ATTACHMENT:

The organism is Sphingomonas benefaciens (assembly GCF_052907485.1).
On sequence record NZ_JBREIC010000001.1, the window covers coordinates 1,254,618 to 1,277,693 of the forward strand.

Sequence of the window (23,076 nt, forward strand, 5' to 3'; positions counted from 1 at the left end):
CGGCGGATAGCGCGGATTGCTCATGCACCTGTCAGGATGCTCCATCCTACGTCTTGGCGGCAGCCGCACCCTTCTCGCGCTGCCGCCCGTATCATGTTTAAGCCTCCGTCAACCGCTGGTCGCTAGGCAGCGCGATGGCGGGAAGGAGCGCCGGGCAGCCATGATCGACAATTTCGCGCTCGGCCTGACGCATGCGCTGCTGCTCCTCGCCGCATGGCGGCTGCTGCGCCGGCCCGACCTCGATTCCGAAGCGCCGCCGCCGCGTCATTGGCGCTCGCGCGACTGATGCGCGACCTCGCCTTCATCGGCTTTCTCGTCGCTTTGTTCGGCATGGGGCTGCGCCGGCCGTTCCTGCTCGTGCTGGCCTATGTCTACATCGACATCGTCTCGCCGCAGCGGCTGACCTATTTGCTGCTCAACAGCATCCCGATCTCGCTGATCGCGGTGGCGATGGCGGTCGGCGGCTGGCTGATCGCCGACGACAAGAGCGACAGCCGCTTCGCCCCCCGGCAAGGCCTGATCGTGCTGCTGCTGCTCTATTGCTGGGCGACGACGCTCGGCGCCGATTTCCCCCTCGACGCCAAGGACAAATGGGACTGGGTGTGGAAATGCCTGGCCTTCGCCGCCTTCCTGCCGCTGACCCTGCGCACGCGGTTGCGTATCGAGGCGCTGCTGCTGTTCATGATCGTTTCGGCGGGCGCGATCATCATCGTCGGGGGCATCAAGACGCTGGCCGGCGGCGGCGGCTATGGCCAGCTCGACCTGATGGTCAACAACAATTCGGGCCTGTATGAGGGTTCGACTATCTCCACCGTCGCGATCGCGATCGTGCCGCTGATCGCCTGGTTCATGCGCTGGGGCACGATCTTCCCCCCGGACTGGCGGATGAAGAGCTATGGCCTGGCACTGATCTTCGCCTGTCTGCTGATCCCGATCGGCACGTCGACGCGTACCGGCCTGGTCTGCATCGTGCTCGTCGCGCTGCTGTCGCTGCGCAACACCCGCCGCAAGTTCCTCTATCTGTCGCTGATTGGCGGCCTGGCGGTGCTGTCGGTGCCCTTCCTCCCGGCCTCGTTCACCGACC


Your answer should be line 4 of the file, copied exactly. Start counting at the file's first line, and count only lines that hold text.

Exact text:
CGGCGGATAGCGCGGATTGCTCATGCACCTGTCAGGATGCTCCATCCTACGTCTTGGCGGCAGCCGCACCCTTCTCGCGCTGCCGCCCGTATCATGTTTAAGCCTCCGTCAACCGCTGGTCGCTAGGCAGCGCGATGGCGGGAAGGAGCGCCGGGCAGCCATGATCGACAATTTCGCGCTCGGCCTGACGCATGCGCTGCTGCTCCTCGCCGCATGGCGGCTGCTGCGCCGGCCCGACCTCGATTCCGAAGCGCCGCCGCCGCGTCATTGGCGCTCGCGCGACTGATGCGCGACCTCGCCTTCATCGGCTTTCTCGTCGCTTTGTTCGGCATGGGGCTGCGCCGGCCGTTCCTGCTCGTGCTGGCCTATGTCTACATCGACATCGTCTCGCCGCAGCGGCTGACCTATTTGCTGCTCAACAGCATCCCGATCTCGCTGATCGCGGTGGCGATGGCGGTCGGCGGCTGGCTGATCGCCGACGACAAGAGCGACAGCCGCTTCGCCCCCCGGCAAGGCCTGATCGTGCTGCTGCTGCTCTATTGCTGGGCGACGACGCTCGGCGCCGATTTCCCCCTCGACGCCAAGGACAAATGGGACTGGGTGTGGAAATGCCTGGCCTTCGCCGCCTTCCTGCCGCTGACCCTGCGCACGCGGTTGCGTATCGAGGCGCTGCTGCTGTTCATGATCGTTTCGGCGGGCGCGATCATCATCGTCGGGGGCATCAAGACGCTGGCCGGCGGCGGCGGCTATGGCCAGCTCGACCTGATGGTCAACAACAATTCGGGCCTGTATGAGGGTTCGACTATCTCCACCGTCGCGATCGCGATCGTGCCGCTGATCGCCTGGTTCATGCGCTGGGGCACGATCTTCCCCCCGGACTGGCGGATGAAGAGCTATGGCCTGGCACTGATCTTCGCCTGTCTGCTGATCCCGATCGGCACGTCGACGCGTACCGGCCTGGTCTGCATCGTGCTCGTCGCGCTGCTGTCGCTGCGCAACACCCGCCGCAAGTTCCTCTATCTGTCGCTGATTGGCGGCCTGGCGGTGCTGTCGGTGCCCTTCCTCCCGGCCTCGTTCACCGACC